Concurrent with his post at BRG, Broadman is a Faculty Member at Johns Hopkins University and a National Association of Corporate Directors (NACD) Commissioned Faculty Member for its Board Advisory Services.
Previously he was Senior Managing Director at PwC, where he founded and led the firm’s PwC’s Global Business Growth Strategy Practice, and also served as PwC’s first Chief Economist. Within 3 years, the new line of business operated in 20+ emerging markets and generated professional fees exceeding US$9 million annually. Projects included a European Fortune 50 firm’s first greenfield industrial investment (US$2 billion) in Indonesia, and a Fortune 100 firm’s first manufacturing acquisition (US$200 million) in Myanmar only several months after the U.S. opened the country to American firms.
Prior to PwC, Broadman was Managing Director at The Albright Group as well as Chief Economist at Albright Capital Management, the international private equity firm chaired by Madeleine Albright, where he participated in the Investment Committee; engaged in capital-raising in Asia, Australia and Europe; and led ACM’s proprietary deal flow generation process. He counseled a Fortune 5 company in its simultaneous acquisition of a set of firms across 14 African countries (US$2 billion); advised a Fortune 100’s compliance with China’s antitrust law in its attempt to acquire a large regional firm; and drove ACM’s first greenfield investment in Africa, in the energy sector (~US$700 million),
Earlier he was a senior executive at The World Bank Group, working on the ground throughout China, Russia and the rest of the CIS, the Balkans, and Africa. He led negotiations and then the supervision of the Bank’s largest (at the time) enterprise restructuring and sovereign loan operations, which exceeded US$5 billion. The operations included field-level design and implementation of China’s national program for large-scale modernizing of plant, equipment, energy infrastructure and the workforce as well as “corporatizing” the governance and property rights systems of its state-owned enterprises; Russia’s economy-wide cross-sectoral structural reforms, business privatization and following its 1998 economic crisis; the Balkans’ investments to re-build the region’s war torn economies; and investments to enable African firms to extract higher value on the continent of domestic natural resources, energy, and mineral products prior to their exportation.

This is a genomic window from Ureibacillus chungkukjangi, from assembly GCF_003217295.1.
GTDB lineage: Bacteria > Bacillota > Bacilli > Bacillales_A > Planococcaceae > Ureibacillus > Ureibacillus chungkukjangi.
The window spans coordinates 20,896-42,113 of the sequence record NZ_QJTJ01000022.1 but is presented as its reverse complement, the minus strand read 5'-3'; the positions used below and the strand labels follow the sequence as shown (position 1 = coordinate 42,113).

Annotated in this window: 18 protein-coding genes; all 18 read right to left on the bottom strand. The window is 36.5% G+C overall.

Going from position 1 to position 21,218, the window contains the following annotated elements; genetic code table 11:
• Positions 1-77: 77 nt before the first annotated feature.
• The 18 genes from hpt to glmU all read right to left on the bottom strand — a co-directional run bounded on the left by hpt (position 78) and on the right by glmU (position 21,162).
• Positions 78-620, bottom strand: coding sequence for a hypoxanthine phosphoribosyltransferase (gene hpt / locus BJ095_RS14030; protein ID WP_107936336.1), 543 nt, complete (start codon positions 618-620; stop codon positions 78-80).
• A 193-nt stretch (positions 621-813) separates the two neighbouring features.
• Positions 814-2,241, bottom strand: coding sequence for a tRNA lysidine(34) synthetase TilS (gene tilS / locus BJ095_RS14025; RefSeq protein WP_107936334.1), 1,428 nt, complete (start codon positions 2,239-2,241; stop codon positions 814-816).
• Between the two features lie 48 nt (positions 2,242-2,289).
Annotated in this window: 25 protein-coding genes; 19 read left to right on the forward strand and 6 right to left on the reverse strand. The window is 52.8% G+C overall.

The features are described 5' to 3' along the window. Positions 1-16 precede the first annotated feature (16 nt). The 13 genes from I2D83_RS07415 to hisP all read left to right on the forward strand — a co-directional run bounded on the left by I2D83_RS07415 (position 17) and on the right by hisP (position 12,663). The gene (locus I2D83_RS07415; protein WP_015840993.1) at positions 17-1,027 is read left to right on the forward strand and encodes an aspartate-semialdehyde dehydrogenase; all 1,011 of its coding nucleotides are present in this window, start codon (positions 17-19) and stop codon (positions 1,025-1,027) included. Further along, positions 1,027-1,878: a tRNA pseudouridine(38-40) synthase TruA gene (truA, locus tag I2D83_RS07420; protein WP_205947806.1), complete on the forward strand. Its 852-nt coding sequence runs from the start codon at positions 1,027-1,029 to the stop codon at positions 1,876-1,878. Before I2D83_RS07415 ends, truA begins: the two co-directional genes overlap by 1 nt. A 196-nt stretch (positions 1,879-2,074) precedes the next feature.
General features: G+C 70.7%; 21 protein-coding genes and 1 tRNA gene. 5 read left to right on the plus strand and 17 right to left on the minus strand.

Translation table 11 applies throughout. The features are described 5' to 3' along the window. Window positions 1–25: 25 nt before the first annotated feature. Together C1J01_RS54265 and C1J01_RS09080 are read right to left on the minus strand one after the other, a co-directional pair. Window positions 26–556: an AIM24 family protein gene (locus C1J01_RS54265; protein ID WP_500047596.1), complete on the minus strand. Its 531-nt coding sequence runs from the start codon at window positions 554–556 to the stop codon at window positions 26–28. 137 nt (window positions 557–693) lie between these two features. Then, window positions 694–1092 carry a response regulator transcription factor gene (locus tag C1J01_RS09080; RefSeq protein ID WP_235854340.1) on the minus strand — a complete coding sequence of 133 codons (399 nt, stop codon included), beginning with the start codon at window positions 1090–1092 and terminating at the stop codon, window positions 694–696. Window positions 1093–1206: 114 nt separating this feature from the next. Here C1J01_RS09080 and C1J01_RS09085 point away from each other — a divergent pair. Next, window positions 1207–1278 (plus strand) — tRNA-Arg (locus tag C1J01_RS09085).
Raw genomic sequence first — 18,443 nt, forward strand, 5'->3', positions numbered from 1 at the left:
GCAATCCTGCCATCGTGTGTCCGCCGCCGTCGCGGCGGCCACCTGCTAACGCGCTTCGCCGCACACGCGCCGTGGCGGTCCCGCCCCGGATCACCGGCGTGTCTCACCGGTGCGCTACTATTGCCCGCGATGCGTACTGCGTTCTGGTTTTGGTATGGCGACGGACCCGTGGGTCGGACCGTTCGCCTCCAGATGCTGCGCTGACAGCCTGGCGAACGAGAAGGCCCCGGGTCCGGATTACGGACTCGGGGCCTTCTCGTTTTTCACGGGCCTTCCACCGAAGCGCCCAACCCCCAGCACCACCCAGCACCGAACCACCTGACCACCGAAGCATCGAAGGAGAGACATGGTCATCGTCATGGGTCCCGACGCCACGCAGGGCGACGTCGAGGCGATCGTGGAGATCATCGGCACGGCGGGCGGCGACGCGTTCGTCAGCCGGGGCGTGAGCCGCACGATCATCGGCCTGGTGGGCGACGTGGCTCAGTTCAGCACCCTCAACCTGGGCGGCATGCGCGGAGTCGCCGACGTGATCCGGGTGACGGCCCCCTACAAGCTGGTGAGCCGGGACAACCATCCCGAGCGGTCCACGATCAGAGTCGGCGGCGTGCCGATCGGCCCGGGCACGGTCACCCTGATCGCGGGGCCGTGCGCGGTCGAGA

Broadman served in the White House, first as Chief of Staff of the President’s Council of Economic Advisers, during the savings and loan crisis and the first Gulf War, and then as United States Assistant Trade Representative. In the latter position, he led U.S. negotiations for the establishment of the WTO and NAFTA; U.S. Bilateral Investment Treaties; and U.S. International Science and Technology Agreements. He also served as a Member of the Committee on Foreign Investment in the U.S. (CFIUS) and on the Board of the Overseas Private Investment Corporation (OPIC). Before coming to the White House, he was Chief Economist of the U.S. Senate Homeland Security and Governmental Affairs Committee, then chaired by John Glenn, where he led the committee’s hearing and legislative initiatives on U.S. trade policy, international competitiveness and economic security, and investment in R&D and advanced energy technologies. He was a lead staff drafter of the Omnibus Trade Act of 1988, which remains the core of U.S. trade law today.
Prior to public service, Broadman was a Faculty Member at Harvard University, where he taught the Kennedy School of Government’s graduate course on international energy and natural resource markets; he also served as a Fellow at the Kennedy School’s Energy and Environmental Policy Center, carrying out research on U.S. regulation of natural gas markets. In Harvard’s Economics Department in the School of Arts and Sciences, he taught the department’s course on the economics of the multinational corporation.
He came to Harvard after serving as Deputy Director of the Center on Energy Policy Research at Resources for the Future Inc. (RFF), the country’s first think-tank devoted to research on energy and environmental policy. At RFF, overseeing major projects assessing national energy security risks and the social costs of fossil fuel consumption, he testified before the U.S. Congress. He was also a Faculty Member at Johns Hopkins University. Earlier, he held posts at the RAND Corporation, focusing on international energy and national security policy, and was a Fellow at the Brookings Institution, conducting doctoral research on competition in the international petroleum industry.